Massive Tripod Table Lamp
Materials: 3 brass legs. Wood (teak) disc. Ribbed white opal glass globe lampshade. Teak cone, brass ornamental ring screw on top. Some metal parts. E14 socket.
Height: 37 cm / 14.56”
Width: ∅ 22 cm / 8.66”
Electricity: 1 bulb E14, 1 x 40 watt maximum, 110/220 volt.
Any type of light bulb can be used, not a specific one preferred.
Period: 1960s – Mid-Century Modern.
Designer: To be appraised.
Manufacturer: Massive, Mortsel, Kontich and Wommelgem, Belgium.
Other versions: This Massive tripod table lamp exists in a few variations. The glass globe was used for several other lamps. A pendant lamp can be found here. According to a 1960s Massive catalogue this lamp is model 12334.
Often attributed to Louis Kalff and Philips but it is not, of course.
Massive was in origin a bronze foundry and they produced mainly candlesticks, crucifixes and chandeliers in Wilrijk near Antwerp, Belgium. The company was founded in 1926 by Pieter-Jozef De Jaeck. His son Eddy De Jaeck was responsible for the huge expansion of the company in the 1970s. But it were his sons, Piet and Jan De Jaeck who made Massive a true multinational. Thus, they moved production to Eastern Europe and China.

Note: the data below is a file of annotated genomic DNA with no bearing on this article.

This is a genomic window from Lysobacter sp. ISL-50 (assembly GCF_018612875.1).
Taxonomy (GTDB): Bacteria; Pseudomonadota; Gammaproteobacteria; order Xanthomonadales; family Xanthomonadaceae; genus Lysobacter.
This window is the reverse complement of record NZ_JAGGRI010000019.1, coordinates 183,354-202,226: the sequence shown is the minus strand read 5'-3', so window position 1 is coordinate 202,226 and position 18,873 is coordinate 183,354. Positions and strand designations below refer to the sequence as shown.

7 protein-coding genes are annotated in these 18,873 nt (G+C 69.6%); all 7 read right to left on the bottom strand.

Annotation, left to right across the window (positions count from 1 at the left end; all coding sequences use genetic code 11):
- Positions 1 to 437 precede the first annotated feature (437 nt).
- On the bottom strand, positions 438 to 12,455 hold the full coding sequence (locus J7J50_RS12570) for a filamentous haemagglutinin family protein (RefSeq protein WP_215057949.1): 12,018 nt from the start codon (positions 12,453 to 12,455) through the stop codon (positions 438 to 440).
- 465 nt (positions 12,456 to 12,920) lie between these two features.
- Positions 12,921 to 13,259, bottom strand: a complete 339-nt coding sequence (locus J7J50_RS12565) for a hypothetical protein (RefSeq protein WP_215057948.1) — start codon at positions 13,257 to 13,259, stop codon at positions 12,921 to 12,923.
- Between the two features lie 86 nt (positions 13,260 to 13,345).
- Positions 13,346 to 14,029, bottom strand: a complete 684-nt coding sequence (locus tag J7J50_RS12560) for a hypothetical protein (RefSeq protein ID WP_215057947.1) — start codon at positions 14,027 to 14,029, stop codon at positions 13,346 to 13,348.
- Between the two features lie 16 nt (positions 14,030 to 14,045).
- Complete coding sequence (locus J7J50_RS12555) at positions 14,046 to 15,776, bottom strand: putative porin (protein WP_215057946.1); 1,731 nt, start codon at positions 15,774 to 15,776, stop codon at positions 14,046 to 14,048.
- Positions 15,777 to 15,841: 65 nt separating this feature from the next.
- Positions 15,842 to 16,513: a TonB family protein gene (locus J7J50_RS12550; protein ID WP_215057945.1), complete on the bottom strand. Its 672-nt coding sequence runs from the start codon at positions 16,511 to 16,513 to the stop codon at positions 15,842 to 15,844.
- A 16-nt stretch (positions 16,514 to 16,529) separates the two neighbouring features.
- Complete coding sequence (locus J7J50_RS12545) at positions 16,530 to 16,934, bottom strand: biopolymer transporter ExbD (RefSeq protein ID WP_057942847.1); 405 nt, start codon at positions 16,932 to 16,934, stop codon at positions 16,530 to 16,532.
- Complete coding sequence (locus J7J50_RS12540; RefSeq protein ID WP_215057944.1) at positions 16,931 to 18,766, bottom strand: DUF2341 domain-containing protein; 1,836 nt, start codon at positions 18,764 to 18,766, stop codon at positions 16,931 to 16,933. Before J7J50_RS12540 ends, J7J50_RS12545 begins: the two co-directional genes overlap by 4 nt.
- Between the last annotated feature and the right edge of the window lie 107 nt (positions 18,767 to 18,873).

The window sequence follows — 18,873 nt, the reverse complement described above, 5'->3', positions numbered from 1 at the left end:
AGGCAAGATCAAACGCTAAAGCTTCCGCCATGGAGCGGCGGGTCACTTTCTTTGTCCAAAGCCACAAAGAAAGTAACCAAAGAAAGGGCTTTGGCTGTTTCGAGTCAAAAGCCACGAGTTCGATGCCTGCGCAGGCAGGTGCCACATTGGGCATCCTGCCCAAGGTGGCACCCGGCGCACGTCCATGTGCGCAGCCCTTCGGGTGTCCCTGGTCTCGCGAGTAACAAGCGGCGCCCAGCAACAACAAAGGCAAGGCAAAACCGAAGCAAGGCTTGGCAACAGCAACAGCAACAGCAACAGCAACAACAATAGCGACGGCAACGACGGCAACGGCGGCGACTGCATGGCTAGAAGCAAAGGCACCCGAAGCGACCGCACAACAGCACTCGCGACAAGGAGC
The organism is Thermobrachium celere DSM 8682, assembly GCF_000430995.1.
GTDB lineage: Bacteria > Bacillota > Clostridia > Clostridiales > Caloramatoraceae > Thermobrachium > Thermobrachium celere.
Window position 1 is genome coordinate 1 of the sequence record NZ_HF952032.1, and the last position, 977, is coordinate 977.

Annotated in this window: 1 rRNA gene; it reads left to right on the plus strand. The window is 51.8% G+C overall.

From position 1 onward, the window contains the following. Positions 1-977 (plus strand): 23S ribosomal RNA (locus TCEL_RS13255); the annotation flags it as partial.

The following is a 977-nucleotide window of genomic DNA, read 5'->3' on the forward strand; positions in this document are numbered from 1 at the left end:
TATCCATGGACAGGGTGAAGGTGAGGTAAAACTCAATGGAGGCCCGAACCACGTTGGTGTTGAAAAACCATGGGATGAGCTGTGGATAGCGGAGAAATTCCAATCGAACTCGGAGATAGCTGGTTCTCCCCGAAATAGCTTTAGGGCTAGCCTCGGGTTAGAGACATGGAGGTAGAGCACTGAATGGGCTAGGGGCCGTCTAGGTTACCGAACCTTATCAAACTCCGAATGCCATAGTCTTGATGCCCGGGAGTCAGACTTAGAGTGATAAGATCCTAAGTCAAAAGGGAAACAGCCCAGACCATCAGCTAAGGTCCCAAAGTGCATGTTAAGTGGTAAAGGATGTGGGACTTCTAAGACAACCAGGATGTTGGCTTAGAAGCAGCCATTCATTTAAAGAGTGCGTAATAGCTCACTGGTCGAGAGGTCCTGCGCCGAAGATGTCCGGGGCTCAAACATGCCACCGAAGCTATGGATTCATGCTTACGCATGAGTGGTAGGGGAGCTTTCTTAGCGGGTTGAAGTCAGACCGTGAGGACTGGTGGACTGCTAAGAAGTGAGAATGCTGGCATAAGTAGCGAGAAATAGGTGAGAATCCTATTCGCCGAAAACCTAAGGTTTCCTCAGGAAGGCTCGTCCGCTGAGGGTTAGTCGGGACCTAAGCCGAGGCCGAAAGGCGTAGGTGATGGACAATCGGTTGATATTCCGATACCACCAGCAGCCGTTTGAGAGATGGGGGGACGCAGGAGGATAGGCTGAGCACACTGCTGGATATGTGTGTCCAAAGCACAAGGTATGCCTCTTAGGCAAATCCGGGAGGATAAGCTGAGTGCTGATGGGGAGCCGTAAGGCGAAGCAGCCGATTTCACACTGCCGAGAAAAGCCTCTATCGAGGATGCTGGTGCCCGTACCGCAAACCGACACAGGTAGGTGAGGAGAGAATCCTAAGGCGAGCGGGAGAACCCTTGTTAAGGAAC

In the 1980s Massive became the leading brand in Europe. In 2002, the brothers left the company to the investment fund CVC Capital Partners, for allegedly more than 250 million euros. Since 2008 the company is owned by Philips and the name of the shops is changed into Light Gallery.
When the takeover by Philips was announced in November 2006 Massive commercialised more than 10.000 lighting products under brand names such as Massive, TRIO and Lirio. The group had about 5.000 employees worldwide and was active in 70 countries. Massive sold many lamps from other companies, To many to name them. Almost every company sold lamps made by others.
Massive Tripod Table Lamp – Catalogue Picture
Many thanks to Marius from FF. Mid-Century Design for the beautiful pictures and the enthusiasm. You can find his website over here.
Many thanks to Bart for the catalogue picture.